OR
    Will an image from a 14.5 stop DR camera just have more detail to recover in the clipped areas?
    OR... a combination of the two?
     
  13. Edward - Your estimated 14-16 stops, is that the range of your camera or the range contained within the image? Either way it looks pretty amazing. Thanks for the offer, but with all due respect THAT’S NOT FAIR! ;-) I can’t afford to get out of the prosumer category so I don’t think it’s a good idea for me to pixel-peep a Hasselblad image. Egads, you want me to mortgage my house?!?
    Fred - Yes to both, but do you really mean Edit In -> Merge to HDR Pro in Photoshop? I’ve tried PS CS6 and LR/PS CC, just installed the CC trial a few days ago (I have CS6 & LR 5 perpetual license). The results are close enough to be called identical.
    Brian - Sounds like we're after the same thing. I’ve done the layers thing in PS and you’re right about the straight lines of a window frame. Not too bad when it’s a one-lite door or window, but 15-lite French doors are tedious, same with vertical blinds. Respectfully I disagree though, what I’m after is doable in one shot. I just have to use lights! I’m just hoping to be able to use less power in them, see more natural ambient light or 'house' lighting, or simply end up with better looking photos.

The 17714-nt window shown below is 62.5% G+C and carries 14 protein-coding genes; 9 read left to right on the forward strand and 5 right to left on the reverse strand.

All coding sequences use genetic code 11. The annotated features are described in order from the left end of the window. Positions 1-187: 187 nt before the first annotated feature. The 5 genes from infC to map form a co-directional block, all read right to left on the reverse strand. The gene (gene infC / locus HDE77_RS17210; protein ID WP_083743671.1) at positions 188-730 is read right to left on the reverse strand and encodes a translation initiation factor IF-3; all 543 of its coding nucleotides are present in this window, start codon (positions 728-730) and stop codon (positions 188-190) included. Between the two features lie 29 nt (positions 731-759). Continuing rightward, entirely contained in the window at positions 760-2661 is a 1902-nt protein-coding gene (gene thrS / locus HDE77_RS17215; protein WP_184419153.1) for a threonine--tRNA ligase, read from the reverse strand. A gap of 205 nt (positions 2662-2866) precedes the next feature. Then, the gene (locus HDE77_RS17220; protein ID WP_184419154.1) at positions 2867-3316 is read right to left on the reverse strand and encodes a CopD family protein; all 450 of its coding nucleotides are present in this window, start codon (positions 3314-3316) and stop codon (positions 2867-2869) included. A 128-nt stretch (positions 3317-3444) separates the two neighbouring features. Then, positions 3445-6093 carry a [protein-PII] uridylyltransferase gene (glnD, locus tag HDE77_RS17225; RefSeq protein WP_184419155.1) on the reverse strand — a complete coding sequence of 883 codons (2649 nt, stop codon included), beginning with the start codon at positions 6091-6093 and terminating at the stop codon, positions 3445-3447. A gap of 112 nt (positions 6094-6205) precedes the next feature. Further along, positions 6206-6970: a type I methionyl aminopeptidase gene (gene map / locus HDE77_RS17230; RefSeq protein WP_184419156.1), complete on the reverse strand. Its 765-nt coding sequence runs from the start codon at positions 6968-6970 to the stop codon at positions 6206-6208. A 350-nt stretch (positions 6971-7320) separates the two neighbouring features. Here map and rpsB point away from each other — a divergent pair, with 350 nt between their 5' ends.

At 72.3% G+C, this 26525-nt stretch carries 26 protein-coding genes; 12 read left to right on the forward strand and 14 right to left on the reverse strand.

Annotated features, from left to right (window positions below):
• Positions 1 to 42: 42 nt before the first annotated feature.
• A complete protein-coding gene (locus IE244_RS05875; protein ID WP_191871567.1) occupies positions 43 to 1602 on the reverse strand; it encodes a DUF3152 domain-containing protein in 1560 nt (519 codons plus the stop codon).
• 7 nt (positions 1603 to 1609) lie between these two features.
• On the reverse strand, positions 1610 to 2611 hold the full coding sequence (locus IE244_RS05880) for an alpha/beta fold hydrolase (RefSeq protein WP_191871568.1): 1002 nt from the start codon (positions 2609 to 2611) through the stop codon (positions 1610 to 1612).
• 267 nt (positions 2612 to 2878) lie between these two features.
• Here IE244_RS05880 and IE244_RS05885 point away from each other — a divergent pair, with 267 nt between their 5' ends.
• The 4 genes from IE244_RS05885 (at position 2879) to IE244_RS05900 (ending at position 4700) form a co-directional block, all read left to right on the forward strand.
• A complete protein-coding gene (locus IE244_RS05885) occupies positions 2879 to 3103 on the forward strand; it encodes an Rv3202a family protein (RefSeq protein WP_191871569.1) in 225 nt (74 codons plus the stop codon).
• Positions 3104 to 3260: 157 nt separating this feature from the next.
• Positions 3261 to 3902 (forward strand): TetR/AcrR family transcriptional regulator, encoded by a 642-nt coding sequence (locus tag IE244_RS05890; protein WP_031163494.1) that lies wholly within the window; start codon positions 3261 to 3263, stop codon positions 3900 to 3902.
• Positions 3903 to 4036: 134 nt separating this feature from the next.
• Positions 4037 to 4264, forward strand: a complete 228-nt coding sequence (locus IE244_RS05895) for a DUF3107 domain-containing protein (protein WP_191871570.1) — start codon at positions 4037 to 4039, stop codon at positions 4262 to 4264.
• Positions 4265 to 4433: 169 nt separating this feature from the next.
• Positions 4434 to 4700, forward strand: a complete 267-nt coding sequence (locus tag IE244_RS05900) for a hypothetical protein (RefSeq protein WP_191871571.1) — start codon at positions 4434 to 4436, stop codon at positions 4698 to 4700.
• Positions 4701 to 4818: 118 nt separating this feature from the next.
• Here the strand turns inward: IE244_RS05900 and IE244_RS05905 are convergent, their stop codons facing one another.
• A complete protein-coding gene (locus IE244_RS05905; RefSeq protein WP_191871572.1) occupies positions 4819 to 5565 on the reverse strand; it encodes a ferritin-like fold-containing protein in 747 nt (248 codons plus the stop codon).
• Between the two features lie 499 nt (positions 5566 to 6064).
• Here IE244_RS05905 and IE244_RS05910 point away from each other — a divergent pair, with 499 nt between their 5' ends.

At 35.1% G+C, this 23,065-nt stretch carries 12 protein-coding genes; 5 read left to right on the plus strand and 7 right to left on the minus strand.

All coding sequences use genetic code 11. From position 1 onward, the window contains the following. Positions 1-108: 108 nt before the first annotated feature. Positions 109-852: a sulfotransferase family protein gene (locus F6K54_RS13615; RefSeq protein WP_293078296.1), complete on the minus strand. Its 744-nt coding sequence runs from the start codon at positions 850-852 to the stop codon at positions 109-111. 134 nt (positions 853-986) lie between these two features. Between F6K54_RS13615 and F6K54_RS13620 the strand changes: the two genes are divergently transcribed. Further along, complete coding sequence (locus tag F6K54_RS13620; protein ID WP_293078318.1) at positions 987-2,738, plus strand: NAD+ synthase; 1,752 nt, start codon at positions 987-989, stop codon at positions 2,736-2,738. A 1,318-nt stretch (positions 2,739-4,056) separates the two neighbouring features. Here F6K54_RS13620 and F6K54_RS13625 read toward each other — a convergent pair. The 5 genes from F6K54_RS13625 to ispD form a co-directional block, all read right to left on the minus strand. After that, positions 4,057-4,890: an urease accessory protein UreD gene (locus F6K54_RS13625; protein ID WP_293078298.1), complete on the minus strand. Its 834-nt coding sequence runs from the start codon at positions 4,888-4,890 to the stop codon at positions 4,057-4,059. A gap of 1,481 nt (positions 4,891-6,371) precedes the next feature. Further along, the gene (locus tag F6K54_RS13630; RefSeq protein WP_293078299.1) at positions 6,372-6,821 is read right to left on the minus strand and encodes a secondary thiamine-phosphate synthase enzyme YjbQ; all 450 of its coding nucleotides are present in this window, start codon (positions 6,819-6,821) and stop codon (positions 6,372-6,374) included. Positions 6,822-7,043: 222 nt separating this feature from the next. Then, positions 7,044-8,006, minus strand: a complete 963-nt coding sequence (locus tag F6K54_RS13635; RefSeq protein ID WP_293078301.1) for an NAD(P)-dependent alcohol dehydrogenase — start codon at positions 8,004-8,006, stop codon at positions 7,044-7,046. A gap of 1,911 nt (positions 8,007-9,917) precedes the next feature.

Ellis - I haven’t tried Enfuse yet, it may be an option but right now I’m just trying to judge improvements in a single raw image.
    Antonio & Fred - Does LR 6 really have built-in HDR? I’ve install the LR CC trial but it seems to still use Photoshop for the actuall HDR merge, then returns it to LR. I’m assuming LR CC and LR 6 are the same right now?
    Fred - I don’t think I’d like to go with you on vacation!
     
  14. Burke,
    I misread your original post, and only "saw" the part about the effect of using a camera with an higher DR. The Hasselblad was the best example I had on hand.